Wahoo’s corporate trainer Sergie Osorio, who was on the scene, told Stow Spitzer decided to handcuff Castellano because he kept looking at him.

Castellano “was very solid, very calm, and at no point did I saw [sic] him being threatening or anything,” Osorio told the deputy.

Spitzer disputes the description of the knife, telling the Orange County Register in a September 2015 interview it was a table knife, and said his actions were necessary to protect himself and others.

“First and foremost, Orange County has a serious mental health population issue,” Spitzer wrote at the beginning of the 2015 statement.

Castellano, he wrote, “clearly is affected by mental and emotional issues.”

Spitzer detailed his law enforcement training and previous incidents where he used force.

“I have years of experience working the most difficult beat in America, the streets of Los Angeles, for an entire decade,” Spitzer wrote in the 2015 statement. “I have made or assisted in thousands of arrests. I graduated from one of the world’s finest academies. I was my class leader in the Academy and I was named Hollenbeck’s Reserve Officer of the Year and the Divisions’ Reserve Officer of the Year.”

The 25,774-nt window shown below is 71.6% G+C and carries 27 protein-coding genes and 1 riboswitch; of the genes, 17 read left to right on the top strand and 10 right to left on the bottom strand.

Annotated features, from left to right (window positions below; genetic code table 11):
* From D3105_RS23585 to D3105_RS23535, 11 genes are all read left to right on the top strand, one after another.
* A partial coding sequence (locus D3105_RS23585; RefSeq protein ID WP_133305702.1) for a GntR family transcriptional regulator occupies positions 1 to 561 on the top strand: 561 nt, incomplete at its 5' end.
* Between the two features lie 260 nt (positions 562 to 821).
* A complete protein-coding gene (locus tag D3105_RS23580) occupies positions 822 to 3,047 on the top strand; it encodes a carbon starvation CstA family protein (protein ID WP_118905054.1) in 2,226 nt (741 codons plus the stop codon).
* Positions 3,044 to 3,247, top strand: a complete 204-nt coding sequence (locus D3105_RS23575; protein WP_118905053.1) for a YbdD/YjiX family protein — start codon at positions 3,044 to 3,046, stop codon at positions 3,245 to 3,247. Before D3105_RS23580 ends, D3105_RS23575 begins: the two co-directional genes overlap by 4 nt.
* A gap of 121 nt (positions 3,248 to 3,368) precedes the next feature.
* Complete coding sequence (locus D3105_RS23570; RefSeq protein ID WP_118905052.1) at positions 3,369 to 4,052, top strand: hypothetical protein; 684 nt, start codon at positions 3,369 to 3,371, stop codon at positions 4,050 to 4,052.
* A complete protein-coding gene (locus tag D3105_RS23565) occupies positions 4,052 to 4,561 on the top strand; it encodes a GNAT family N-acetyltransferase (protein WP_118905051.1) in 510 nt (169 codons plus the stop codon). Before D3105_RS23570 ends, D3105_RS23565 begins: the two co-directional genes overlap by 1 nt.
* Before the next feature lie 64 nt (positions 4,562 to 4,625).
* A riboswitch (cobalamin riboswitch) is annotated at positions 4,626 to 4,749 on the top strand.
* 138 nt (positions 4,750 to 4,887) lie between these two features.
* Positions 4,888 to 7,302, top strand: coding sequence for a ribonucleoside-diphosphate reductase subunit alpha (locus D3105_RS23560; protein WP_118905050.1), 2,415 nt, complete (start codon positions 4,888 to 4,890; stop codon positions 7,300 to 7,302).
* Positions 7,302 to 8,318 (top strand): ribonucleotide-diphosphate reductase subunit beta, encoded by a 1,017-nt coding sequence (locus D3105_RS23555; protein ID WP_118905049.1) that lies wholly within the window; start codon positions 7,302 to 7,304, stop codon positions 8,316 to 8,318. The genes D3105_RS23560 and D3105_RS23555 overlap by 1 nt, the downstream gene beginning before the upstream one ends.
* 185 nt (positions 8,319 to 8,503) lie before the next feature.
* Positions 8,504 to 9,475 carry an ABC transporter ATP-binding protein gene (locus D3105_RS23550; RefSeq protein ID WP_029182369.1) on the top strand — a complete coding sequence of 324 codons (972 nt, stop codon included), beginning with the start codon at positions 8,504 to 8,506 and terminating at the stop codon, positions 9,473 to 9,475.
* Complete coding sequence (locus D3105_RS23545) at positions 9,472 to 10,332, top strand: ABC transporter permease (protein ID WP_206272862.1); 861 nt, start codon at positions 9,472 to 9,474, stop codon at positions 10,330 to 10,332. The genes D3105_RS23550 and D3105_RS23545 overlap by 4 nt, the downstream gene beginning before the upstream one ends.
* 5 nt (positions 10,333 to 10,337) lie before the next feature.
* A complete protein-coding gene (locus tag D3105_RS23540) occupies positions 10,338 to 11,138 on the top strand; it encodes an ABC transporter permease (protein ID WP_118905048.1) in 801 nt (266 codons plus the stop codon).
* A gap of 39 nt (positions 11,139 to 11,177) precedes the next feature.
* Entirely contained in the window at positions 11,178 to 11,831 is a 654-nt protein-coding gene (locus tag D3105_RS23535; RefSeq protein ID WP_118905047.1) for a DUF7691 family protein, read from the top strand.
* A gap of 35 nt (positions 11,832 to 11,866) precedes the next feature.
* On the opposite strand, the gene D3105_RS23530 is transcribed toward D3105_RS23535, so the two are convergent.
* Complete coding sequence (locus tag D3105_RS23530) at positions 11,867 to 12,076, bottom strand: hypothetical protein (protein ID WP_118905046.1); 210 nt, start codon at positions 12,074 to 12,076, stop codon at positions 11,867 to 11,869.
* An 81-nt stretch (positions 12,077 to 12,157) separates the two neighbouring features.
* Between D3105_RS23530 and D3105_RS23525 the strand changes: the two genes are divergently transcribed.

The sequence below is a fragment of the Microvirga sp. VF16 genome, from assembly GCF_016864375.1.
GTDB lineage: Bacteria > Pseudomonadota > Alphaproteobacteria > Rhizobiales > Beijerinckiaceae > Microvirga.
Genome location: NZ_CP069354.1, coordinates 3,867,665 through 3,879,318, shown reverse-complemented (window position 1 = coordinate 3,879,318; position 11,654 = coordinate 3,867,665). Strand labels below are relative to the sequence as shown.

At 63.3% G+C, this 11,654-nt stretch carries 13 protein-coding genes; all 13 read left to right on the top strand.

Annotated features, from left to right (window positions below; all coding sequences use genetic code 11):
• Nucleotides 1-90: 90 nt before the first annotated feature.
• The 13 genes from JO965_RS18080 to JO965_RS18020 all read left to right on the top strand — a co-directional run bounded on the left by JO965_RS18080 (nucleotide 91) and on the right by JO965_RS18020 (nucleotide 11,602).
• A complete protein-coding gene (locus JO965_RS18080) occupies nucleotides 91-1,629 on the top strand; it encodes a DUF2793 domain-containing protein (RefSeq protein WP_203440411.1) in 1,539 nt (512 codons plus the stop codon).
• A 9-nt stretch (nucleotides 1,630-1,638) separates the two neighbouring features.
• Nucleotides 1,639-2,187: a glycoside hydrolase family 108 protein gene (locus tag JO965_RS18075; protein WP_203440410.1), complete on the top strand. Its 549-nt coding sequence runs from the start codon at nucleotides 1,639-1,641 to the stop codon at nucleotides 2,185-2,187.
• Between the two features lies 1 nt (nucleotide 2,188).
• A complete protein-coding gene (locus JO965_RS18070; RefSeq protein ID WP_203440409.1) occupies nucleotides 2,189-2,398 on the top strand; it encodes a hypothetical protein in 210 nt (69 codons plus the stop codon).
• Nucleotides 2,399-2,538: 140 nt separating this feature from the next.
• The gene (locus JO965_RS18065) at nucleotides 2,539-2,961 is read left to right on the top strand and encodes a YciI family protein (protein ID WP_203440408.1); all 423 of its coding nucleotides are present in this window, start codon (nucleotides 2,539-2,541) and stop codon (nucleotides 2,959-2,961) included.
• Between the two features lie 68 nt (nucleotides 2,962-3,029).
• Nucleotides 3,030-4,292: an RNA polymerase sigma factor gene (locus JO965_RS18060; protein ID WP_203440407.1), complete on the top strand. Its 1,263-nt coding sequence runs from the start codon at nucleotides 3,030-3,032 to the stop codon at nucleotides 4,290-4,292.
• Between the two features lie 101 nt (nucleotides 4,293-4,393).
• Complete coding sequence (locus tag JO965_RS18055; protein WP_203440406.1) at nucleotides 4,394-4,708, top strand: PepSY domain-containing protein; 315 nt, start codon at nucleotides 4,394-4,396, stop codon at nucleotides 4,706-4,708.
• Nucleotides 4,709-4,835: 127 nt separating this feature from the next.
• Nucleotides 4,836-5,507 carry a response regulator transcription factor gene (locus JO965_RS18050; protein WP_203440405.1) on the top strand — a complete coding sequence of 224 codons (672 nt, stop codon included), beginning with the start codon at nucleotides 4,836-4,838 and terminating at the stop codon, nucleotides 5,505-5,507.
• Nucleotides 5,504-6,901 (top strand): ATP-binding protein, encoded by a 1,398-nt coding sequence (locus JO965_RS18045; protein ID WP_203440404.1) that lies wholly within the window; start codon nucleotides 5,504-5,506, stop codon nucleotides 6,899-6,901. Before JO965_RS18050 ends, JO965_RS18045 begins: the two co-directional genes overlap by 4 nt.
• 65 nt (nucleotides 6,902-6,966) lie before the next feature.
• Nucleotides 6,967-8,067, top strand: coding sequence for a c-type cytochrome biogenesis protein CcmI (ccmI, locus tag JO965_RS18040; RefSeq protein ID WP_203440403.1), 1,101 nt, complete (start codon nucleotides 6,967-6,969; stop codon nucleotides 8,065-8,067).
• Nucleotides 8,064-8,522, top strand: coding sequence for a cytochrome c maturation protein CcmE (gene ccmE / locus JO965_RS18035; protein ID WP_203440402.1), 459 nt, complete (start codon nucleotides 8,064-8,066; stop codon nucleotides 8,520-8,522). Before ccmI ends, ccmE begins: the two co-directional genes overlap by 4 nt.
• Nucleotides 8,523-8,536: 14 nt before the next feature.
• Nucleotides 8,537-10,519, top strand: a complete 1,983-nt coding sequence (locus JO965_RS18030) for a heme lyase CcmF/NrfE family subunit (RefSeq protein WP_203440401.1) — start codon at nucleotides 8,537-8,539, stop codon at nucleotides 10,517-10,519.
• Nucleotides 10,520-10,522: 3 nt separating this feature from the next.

“I wasn’t leaving Wahoos [sic] until I knew that the customers and the workers there were safe from Mr. Arellano,” Spitzer wrote, giving the wrong last name for Castellano. “I have special training. Most people do not.”

Sheriff Sandra Hutchens told the Register in 2015 “I don’t think he (Spitzer) did anything wrong. He perceived a threat. He acted upon that. … It was resolved; nobody got injured, and it was over.”

Spitzer added in his 2015 article he had no regrets about how he handled himself at Wahoo’s. “I would do it again.”

In his Friday statement Spitzer included a photo of a plaque he said was presented to him by Wahoo’s owner Wing Lam who, he said “personally thanked me.” The plaque expressed “appreciation for protecting his customers and employees.”

In his statement Friday, he affirmed his decision.

“If I encountered the same situation, I would take the exact same actions.”